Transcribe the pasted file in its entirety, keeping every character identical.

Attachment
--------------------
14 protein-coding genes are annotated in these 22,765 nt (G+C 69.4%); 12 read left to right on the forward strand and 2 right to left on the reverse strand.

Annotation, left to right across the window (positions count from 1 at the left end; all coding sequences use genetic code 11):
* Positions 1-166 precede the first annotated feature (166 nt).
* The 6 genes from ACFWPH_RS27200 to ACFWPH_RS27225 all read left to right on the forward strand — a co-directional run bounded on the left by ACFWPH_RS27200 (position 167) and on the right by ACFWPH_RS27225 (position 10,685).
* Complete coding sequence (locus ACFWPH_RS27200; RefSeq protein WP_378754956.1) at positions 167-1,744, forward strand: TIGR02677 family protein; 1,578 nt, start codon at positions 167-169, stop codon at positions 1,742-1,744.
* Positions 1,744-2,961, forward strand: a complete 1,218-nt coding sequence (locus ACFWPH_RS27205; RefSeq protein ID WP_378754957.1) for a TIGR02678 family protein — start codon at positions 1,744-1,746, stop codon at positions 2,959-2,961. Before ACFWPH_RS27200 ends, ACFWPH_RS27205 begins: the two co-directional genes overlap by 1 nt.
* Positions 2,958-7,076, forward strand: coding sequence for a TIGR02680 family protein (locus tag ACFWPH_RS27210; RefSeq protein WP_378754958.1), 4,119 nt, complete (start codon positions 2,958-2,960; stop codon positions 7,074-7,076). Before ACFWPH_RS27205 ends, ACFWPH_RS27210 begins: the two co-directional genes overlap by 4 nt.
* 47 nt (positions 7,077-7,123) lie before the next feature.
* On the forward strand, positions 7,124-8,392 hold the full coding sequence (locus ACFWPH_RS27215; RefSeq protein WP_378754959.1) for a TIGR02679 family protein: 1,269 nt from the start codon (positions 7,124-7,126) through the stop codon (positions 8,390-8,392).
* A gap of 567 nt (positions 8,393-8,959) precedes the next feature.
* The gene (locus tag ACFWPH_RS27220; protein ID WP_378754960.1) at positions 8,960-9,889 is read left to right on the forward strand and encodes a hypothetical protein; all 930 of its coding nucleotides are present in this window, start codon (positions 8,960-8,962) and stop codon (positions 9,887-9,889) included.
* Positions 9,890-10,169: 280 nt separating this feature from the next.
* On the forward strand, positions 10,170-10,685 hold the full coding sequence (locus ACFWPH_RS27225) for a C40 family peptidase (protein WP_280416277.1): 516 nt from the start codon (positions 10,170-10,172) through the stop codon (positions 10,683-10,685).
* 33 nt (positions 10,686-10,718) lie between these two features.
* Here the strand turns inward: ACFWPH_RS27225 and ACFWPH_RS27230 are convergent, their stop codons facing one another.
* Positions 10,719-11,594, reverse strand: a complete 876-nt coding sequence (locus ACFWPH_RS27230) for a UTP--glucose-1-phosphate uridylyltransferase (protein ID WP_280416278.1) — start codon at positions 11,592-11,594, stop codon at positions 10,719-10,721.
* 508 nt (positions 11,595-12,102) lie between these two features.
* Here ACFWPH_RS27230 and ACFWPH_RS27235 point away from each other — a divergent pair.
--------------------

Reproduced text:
14 protein-coding genes are annotated in these 22,765 nt (G+C 69.4%); 12 read left to right on the forward strand and 2 right to left on the reverse strand.

Annotation, left to right across the window (positions count from 1 at the left end; all coding sequences use genetic code 11):
* Positions 1-166 precede the first annotated feature (166 nt).
* The 6 genes from ACFWPH_RS27200 to ACFWPH_RS27225 all read left to right on the forward strand — a co-directional run bounded on the left by ACFWPH_RS27200 (position 167) and on the right by ACFWPH_RS27225 (position 10,685).
* Complete coding sequence (locus ACFWPH_RS27200; RefSeq protein WP_378754956.1) at positions 167-1,744, forward strand: TIGR02677 family protein; 1,578 nt, start codon at positions 167-169, stop codon at positions 1,742-1,744.
* Positions 1,744-2,961, forward strand: a complete 1,218-nt coding sequence (locus ACFWPH_RS27205; RefSeq protein ID WP_378754957.1) for a TIGR02678 family protein — start codon at positions 1,744-1,746, stop codon at positions 2,959-2,961. Before ACFWPH_RS27200 ends, ACFWPH_RS27205 begins: the two co-directional genes overlap by 1 nt.
* Positions 2,958-7,076, forward strand: coding sequence for a TIGR02680 family protein (locus tag ACFWPH_RS27210; RefSeq protein WP_378754958.1), 4,119 nt, complete (start codon positions 2,958-2,960; stop codon positions 7,074-7,076). Before ACFWPH_RS27205 ends, ACFWPH_RS27210 begins: the two co-directional genes overlap by 4 nt.
* 47 nt (positions 7,077-7,123) lie before the next feature.
* On the forward strand, positions 7,124-8,392 hold the full coding sequence (locus ACFWPH_RS27215; RefSeq protein WP_378754959.1) for a TIGR02679 family protein: 1,269 nt from the start codon (positions 7,124-7,126) through the stop codon (positions 8,390-8,392).
* A gap of 567 nt (positions 8,393-8,959) precedes the next feature.
* The gene (locus tag ACFWPH_RS27220; protein ID WP_378754960.1) at positions 8,960-9,889 is read left to right on the forward strand and encodes a hypothetical protein; all 930 of its coding nucleotides are present in this window, start codon (positions 8,960-8,962) and stop codon (positions 9,887-9,889) included.
* Positions 9,890-10,169: 280 nt separating this feature from the next.
* On the forward strand, positions 10,170-10,685 hold the full coding sequence (locus ACFWPH_RS27225) for a C40 family peptidase (protein WP_280416277.1): 516 nt from the start codon (positions 10,170-10,172) through the stop codon (positions 10,683-10,685).
* 33 nt (positions 10,686-10,718) lie between these two features.
* Here the strand turns inward: ACFWPH_RS27225 and ACFWPH_RS27230 are convergent, their stop codons facing one another.
* Positions 10,719-11,594, reverse strand: a complete 876-nt coding sequence (locus ACFWPH_RS27230) for a UTP--glucose-1-phosphate uridylyltransferase (protein ID WP_280416278.1) — start codon at positions 11,592-11,594, stop codon at positions 10,719-10,721.
* 508 nt (positions 11,595-12,102) lie between these two features.
* Here ACFWPH_RS27230 and ACFWPH_RS27235 point away from each other — a divergent pair.